One of my pet peeves, but it is hard to get students to comply. I even find it in major media stories done incorrectly. Did you know what your web site for this is labeled? http://www.poynter.org/latest-news/romenesko/132326/its-now-ok-to-put-commas-and-periods-outside-of-quotation-marks/

    No—it is NOT now ok to put commas and periods outside of quotation marks! Hold to the standards!

  • http://twitter.com/CFMcG Clayton McGratty

    I completely agree with Yagoda.  We are charged with maintaining our discipline and proper punctuation is a substantially important part of it.

    Now if only we could get people to stop using “As per…” may I get some sleep at night. 

  • http://twitter.com/CFMcG Clayton McGratty

    I completely agree with Yagoda.  We are charged with maintaining our discipline and proper punctuation is a substantially important part of it.

    Now if only we could get people to stop using “As per…” may I get some sleep at night. 

  • Anonymous

    And where does the question mark have any part of this conversation?   

  • http://www.agnostic-library.com/ma/ PsiCop

    Yagoda calls the British style “logical punctuation,” but is it always? When a whole sentence is quoted, for example, isn’t it “logical” for the period to remain with it, inside the punctuation? I’m also not sure computers explain this trend; I’ve done a fair amount of programming in my time, and that requires delimiters like commas to stay outside the quotation marks, but I have no trouble transitioning to MLA style when it’s needed.

  • http://www.writingRX.tumblr.com Don Bates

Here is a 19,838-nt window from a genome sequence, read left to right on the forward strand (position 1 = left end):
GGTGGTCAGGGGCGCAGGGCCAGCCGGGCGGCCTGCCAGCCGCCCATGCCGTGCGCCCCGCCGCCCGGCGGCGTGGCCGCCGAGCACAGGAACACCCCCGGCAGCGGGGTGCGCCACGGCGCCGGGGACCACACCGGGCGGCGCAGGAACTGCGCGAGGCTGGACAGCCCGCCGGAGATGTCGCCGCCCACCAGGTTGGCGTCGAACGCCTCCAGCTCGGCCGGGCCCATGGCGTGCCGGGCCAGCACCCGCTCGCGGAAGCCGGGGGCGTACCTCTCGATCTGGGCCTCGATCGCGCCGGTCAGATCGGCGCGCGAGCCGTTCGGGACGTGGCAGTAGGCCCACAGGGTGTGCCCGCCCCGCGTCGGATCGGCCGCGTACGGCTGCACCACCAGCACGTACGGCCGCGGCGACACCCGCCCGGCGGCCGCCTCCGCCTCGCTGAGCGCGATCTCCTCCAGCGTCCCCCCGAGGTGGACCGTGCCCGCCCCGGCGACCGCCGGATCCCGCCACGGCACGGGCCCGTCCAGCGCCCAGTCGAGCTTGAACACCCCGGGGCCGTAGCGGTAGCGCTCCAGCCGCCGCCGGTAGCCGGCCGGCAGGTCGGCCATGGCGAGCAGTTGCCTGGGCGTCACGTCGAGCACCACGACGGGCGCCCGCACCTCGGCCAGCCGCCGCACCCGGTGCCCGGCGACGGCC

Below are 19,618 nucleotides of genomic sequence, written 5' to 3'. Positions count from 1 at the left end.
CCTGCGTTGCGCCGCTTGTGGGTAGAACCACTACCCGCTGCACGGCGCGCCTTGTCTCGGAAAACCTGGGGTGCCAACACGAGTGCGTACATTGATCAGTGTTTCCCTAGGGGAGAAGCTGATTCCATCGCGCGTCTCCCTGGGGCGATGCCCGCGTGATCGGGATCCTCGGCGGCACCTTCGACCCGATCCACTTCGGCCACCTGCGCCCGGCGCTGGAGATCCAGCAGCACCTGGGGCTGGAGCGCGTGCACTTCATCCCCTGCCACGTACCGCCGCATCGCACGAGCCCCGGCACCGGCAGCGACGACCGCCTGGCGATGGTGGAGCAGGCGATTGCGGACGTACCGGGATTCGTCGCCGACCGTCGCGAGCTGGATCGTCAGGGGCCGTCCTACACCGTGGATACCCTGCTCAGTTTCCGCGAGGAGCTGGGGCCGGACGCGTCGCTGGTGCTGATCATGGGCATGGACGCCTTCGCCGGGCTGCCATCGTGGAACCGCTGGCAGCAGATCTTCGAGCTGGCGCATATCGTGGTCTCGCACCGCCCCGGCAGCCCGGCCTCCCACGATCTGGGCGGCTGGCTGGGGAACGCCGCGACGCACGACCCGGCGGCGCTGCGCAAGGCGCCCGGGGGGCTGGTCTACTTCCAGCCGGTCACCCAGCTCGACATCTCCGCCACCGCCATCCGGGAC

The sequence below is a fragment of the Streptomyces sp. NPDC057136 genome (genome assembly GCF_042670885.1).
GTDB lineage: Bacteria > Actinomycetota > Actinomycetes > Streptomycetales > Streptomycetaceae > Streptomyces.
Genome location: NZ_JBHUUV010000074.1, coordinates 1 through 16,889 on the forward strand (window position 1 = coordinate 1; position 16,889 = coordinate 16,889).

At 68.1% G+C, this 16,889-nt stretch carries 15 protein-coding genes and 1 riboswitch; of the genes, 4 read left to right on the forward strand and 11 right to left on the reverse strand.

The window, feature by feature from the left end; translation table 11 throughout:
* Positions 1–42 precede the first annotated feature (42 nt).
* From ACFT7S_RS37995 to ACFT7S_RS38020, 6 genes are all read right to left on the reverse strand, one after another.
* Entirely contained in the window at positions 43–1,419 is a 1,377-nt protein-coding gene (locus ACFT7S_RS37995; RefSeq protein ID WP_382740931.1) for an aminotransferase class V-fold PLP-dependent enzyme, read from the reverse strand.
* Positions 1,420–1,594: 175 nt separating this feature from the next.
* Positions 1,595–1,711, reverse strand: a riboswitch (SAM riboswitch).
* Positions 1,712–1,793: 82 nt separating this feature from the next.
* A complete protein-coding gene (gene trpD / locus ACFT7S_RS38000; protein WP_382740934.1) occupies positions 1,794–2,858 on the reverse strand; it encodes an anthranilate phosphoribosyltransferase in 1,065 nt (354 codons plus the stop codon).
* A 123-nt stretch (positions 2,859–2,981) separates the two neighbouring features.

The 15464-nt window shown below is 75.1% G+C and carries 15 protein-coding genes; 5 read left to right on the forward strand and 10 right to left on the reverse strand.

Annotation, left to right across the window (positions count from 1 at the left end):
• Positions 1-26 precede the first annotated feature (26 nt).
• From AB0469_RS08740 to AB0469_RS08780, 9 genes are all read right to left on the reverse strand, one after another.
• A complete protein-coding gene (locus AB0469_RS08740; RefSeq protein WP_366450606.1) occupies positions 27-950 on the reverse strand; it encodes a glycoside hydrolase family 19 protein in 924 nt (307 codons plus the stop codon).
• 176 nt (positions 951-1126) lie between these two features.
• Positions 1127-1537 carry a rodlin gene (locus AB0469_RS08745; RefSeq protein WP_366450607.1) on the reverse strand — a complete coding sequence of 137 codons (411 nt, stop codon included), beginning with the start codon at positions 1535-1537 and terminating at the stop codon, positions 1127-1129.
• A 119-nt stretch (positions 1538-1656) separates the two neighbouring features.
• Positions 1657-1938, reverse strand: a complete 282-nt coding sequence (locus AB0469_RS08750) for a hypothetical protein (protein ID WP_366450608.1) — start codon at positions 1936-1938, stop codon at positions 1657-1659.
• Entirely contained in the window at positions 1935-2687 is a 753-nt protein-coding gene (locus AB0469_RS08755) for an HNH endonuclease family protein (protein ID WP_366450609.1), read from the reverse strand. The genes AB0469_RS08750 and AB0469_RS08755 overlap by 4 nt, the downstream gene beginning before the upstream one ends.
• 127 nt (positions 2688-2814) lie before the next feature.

And quotes are only the beginning of a long list of infractions by today’s students, even among those who have studied AP Style. Some of the most obvious from my writing classes: 1) no comma after e.g. or i.e.; 2) e.g. and i.e. references followed redundantly by ”etc.”; 3) hyphens instead of dashes to separate parenthetical statements; 4) three-dot ellipses instead of three plus a period to end sentences containing excerpted material; 5) ellipses instead of dashes, brackets and parentheses to separate unexcerpted material; and 6) plural pronouns referring to singular antecedents (e.g., they for him/her). Most writing instructors want to focus exclusively on syntax and substance but are forced to spend countless dumb-down hours correcting punctuation and style issues that should have been mastered in high school. I blame a lot of these errors on the onset of email and blogging which have become the most forgiving forms on writing in the history of humankind. Kudos to Ben Yagoda for deducting points. I do this but not enough. I’m going to start doing more. If you can’t persuade, I guess you have to punish.